Eladio Babodilla
August 19, 2014

With the end of my first summer of research comes a time of reflection.

First of all, I want to thank the Franklin Humanities Institute for granting me this wonderful opportunity to do research in the Central Valley and to speak with some truly inspirational people.

Secondly, I want to thank everyone who opened their homes to me, who told me their very private and sometimes very painful stories, so that others might know who they are, what they do, and what they have been through.

During this research trip, I met people who truly touched my heart: elderly folks still working in the fields to make a living, young people who cannot get an education because of their immigration status, families living in fear that immigration will tear them apart… None of it was easy to digest, and I came to realize just how important the historian’s task is, to feel a burden that was both uncomfortable and energizing.

Eladio Bobadilla fatherI also come to see how much I have yet to learn, how wholly unprepared I was for this experience. When tears derailed a man’s story, when my own emotions overcame me and forced me to press for different queries, when I found myself bumbling for the next question—all of these experiences revealed a weakness in me, sometimes emotional, sometimes academic. But at all times, I was self-aware and self-critical, and I hope to heave learned not just about the lives of undocumented folks but about myself: my weaknesses, my biases, my limitations.

In future years, I hope to arrive to these interviews better prepared and better trained.

But in the end, I will always remember these first interviews fondly because despite my obvious lack of experience and my palpable nerves, these people opened up to me as if I were an old friend, at times reassuring me more than I could have reassured them. Every man and woman I interviewed looked past my inexperience and offered me poignant accounts of their youth, their crossing journeys, and their lives as undocumented workers (and many of the transition from undocumented to American). They all spoke eloquently and with dignity.  And they all trusted me with their deeply personal anecdotes, memories, and thoughts.20140723_174500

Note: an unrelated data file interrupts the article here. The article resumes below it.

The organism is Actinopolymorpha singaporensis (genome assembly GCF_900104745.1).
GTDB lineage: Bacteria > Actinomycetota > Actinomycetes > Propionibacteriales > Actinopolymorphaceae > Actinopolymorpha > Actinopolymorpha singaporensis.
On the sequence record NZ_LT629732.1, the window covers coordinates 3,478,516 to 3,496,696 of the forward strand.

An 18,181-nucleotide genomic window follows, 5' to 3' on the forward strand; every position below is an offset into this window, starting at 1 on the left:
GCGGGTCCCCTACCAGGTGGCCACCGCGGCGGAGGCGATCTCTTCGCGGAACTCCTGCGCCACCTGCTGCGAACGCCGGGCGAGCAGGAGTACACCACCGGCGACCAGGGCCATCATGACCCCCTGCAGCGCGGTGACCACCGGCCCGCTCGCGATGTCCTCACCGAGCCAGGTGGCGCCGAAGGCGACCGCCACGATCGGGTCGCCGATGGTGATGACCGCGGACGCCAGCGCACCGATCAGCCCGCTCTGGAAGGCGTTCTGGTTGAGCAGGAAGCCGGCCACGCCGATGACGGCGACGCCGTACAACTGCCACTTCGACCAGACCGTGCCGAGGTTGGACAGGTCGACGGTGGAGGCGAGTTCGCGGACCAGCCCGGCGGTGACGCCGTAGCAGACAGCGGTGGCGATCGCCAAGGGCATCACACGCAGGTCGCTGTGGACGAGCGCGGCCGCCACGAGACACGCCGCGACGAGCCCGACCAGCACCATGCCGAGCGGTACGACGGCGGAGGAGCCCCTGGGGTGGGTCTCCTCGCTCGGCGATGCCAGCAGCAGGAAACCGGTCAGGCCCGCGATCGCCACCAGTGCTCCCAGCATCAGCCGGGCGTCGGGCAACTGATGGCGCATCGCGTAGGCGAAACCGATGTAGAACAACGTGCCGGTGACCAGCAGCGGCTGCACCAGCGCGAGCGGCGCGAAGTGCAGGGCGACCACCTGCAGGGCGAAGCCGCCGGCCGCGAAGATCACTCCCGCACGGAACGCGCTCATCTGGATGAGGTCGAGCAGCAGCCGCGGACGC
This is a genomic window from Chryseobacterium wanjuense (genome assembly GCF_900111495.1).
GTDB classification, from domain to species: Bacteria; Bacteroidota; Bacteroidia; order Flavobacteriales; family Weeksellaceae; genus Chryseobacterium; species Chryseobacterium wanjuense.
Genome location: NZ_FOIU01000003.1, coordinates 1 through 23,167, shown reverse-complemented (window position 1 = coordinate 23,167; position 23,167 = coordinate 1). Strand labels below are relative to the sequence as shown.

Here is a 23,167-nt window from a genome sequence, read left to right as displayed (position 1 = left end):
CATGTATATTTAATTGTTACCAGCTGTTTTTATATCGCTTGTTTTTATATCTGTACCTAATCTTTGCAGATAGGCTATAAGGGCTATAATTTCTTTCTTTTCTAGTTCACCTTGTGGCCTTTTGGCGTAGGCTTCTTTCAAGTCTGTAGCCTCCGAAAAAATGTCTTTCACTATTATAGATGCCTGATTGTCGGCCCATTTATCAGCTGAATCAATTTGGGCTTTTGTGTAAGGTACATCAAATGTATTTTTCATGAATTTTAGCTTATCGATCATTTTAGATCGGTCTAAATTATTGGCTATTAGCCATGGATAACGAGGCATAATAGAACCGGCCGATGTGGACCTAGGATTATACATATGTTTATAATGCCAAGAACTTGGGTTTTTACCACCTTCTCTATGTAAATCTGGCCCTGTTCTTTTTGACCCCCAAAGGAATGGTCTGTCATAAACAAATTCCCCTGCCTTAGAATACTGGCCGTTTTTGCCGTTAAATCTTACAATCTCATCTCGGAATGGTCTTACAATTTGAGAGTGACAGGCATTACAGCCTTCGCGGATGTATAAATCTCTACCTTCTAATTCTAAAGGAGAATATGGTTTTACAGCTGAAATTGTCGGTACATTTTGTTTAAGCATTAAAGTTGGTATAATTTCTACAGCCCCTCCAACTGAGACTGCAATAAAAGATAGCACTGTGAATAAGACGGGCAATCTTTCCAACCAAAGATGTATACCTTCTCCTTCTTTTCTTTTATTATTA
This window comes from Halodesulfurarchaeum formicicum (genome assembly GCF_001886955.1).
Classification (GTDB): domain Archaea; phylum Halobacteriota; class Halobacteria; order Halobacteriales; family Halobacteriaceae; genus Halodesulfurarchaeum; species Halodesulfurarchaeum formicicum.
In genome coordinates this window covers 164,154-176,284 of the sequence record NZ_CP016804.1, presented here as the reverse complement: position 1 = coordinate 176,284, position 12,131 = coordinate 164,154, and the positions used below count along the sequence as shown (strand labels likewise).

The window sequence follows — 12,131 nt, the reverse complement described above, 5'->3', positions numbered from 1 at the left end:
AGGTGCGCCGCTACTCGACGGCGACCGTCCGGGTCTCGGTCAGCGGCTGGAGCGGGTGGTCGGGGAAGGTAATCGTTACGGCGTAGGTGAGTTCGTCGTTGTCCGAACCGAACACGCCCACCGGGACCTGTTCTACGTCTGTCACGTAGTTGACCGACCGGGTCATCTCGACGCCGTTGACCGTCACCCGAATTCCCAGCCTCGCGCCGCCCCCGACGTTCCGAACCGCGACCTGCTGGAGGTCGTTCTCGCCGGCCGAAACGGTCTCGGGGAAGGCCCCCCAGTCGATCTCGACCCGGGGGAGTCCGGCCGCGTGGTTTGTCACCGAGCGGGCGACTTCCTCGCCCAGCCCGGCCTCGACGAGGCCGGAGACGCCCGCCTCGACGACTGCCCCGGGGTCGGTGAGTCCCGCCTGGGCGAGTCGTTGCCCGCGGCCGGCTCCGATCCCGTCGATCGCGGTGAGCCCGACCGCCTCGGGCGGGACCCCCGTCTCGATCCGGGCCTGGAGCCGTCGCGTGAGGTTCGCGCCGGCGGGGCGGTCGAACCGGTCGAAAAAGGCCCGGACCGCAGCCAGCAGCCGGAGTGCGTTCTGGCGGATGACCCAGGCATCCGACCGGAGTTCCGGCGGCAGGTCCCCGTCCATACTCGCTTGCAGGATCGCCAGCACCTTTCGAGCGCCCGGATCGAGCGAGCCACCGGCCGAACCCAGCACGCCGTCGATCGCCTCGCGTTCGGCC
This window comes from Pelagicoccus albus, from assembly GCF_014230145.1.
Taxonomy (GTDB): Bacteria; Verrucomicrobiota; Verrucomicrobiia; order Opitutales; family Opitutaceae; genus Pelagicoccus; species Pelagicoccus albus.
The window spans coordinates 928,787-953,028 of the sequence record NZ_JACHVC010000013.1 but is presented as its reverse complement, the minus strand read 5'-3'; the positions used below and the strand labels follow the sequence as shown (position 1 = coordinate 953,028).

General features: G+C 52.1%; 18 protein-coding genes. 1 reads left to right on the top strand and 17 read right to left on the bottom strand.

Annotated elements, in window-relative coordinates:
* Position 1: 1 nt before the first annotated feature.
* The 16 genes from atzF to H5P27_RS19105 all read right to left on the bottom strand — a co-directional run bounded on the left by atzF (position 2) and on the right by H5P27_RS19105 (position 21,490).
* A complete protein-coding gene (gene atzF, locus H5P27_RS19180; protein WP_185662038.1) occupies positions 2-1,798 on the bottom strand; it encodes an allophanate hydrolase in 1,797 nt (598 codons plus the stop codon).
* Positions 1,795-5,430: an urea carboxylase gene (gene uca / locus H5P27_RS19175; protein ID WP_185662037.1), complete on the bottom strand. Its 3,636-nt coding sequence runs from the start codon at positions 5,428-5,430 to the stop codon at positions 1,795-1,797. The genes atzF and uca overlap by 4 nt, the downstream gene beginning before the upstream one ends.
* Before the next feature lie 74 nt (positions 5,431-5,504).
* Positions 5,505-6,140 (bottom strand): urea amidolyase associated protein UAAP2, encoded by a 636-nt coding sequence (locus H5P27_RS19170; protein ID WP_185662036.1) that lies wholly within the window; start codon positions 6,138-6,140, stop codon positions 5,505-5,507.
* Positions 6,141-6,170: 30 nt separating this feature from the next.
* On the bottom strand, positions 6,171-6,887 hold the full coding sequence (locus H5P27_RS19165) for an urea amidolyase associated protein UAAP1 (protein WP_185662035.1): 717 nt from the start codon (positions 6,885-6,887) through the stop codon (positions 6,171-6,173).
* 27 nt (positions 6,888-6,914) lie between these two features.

I only hope that whatever comes of this summer’s research does some justice to their lives and their stories. Whatever failures emerge are mine alone. Whatever good comes of it surely is to their credit.

Special thanks to my father and mother, Benjamin and Lucina Bobadilla, for facilitating many of these interviews and to my nephew Danny Murillo for doing the same.

And of course, thank you to the men and women who gave me their time and shared their stories with me: Israel Vera, the Torres family (Edgar, Alfonso, Maria, and Rocío), Agustin Guzman, Eliseo Murillo, Silvina Murillo, Elizabeth Murillo, Abel Guzman, Silvia Guzman, Rito Garcia, Emma Garcia, Isidro Jauregui, Antonio Garcia, Manuel Guzman, Fidel Rodriguez, and the two women I will call Lisa and Vera to protect their identities.